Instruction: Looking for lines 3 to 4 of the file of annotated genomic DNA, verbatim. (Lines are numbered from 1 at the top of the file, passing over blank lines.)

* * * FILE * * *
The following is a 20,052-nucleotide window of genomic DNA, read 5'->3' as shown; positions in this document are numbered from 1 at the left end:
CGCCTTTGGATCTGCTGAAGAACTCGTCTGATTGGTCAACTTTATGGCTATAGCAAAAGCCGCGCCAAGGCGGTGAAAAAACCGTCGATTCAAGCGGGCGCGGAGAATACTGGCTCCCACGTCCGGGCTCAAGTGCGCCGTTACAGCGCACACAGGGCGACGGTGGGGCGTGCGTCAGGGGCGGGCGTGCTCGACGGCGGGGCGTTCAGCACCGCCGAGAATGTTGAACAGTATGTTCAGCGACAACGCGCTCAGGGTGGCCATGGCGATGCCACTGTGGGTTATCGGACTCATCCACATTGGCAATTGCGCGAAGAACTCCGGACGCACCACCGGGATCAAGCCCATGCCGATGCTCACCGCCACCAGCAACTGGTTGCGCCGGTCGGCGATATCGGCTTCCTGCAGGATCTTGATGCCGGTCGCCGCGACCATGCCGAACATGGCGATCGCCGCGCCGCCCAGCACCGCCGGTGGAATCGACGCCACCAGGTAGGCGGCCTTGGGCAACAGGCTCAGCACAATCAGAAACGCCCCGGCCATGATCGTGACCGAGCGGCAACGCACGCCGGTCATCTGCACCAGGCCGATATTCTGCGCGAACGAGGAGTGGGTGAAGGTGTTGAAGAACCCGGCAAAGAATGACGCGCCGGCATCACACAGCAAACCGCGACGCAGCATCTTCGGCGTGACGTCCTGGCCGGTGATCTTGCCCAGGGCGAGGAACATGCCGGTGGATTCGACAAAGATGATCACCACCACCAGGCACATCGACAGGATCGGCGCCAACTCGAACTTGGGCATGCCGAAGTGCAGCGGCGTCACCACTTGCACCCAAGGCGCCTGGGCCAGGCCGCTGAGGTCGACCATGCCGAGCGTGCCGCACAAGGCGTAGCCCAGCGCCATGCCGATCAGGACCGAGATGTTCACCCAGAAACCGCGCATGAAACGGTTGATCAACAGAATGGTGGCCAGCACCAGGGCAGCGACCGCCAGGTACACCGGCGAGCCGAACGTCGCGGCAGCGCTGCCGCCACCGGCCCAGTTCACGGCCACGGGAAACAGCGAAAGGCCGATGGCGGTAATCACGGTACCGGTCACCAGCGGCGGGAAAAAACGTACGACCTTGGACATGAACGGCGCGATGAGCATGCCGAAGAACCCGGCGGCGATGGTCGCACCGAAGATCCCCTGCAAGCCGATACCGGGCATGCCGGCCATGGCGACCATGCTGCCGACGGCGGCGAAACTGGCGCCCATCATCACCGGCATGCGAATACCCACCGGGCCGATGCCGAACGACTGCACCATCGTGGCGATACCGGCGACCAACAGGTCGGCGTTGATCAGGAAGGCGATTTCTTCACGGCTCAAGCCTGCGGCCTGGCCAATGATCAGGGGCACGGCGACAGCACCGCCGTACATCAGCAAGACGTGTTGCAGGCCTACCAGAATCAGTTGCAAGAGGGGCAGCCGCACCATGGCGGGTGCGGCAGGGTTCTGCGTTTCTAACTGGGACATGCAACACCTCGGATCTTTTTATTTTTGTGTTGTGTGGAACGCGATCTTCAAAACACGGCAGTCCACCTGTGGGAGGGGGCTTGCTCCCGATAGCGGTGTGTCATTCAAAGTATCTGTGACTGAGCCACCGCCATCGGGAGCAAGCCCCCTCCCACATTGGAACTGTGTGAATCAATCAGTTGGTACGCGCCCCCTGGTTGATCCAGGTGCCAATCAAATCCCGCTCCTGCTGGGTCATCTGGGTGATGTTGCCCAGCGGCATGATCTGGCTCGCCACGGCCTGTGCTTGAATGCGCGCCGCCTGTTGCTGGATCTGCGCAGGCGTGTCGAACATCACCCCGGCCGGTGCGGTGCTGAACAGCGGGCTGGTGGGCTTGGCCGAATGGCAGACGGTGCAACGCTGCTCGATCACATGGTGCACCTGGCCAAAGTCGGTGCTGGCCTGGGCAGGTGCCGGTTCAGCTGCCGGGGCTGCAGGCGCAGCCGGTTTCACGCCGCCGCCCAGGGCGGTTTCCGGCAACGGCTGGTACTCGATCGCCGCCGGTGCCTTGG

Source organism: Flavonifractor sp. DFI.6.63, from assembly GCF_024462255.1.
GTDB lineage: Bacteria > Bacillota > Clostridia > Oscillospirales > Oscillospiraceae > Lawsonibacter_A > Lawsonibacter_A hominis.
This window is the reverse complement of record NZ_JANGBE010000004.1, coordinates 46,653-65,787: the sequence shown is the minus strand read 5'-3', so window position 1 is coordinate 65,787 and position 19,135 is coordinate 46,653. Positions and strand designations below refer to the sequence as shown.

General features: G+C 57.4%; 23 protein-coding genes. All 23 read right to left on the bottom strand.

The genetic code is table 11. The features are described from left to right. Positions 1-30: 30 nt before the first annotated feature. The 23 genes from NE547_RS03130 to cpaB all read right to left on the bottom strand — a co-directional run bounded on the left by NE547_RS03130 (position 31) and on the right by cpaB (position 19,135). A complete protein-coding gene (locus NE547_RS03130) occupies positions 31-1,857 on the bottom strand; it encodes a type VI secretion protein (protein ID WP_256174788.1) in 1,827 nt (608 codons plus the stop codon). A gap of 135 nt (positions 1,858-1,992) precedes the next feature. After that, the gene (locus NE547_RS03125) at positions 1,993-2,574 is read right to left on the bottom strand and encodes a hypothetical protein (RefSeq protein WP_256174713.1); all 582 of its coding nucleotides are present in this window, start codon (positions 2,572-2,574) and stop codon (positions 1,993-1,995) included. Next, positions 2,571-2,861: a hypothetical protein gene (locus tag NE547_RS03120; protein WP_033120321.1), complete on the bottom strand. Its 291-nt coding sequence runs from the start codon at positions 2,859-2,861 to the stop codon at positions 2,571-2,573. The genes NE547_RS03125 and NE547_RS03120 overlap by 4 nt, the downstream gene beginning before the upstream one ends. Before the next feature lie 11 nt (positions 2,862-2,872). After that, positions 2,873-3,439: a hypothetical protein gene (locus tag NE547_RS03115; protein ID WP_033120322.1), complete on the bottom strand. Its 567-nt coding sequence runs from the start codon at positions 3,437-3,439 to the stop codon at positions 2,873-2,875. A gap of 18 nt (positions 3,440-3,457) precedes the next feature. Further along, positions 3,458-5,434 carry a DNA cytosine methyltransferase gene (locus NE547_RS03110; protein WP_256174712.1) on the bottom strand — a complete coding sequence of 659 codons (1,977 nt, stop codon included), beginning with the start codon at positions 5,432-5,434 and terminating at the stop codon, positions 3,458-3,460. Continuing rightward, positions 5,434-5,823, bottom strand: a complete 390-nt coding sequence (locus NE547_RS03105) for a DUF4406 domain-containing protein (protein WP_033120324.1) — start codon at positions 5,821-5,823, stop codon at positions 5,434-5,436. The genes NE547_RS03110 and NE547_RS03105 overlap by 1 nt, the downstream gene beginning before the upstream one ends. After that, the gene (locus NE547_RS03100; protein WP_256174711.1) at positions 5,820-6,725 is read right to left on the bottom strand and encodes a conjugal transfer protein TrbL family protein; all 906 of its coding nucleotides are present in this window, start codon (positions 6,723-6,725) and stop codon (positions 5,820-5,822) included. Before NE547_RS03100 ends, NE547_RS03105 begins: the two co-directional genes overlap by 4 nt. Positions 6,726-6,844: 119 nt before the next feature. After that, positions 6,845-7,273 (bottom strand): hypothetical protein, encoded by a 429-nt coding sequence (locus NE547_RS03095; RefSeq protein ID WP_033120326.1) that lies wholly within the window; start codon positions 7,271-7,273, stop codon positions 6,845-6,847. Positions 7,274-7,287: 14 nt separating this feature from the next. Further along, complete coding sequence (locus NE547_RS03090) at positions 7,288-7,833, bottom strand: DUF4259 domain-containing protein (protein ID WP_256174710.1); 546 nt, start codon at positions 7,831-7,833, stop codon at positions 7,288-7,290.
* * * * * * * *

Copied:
Source organism: Flavonifractor sp. DFI.6.63, from assembly GCF_024462255.1.
GTDB lineage: Bacteria > Bacillota > Clostridia > Oscillospirales > Oscillospiraceae > Lawsonibacter_A > Lawsonibacter_A hominis.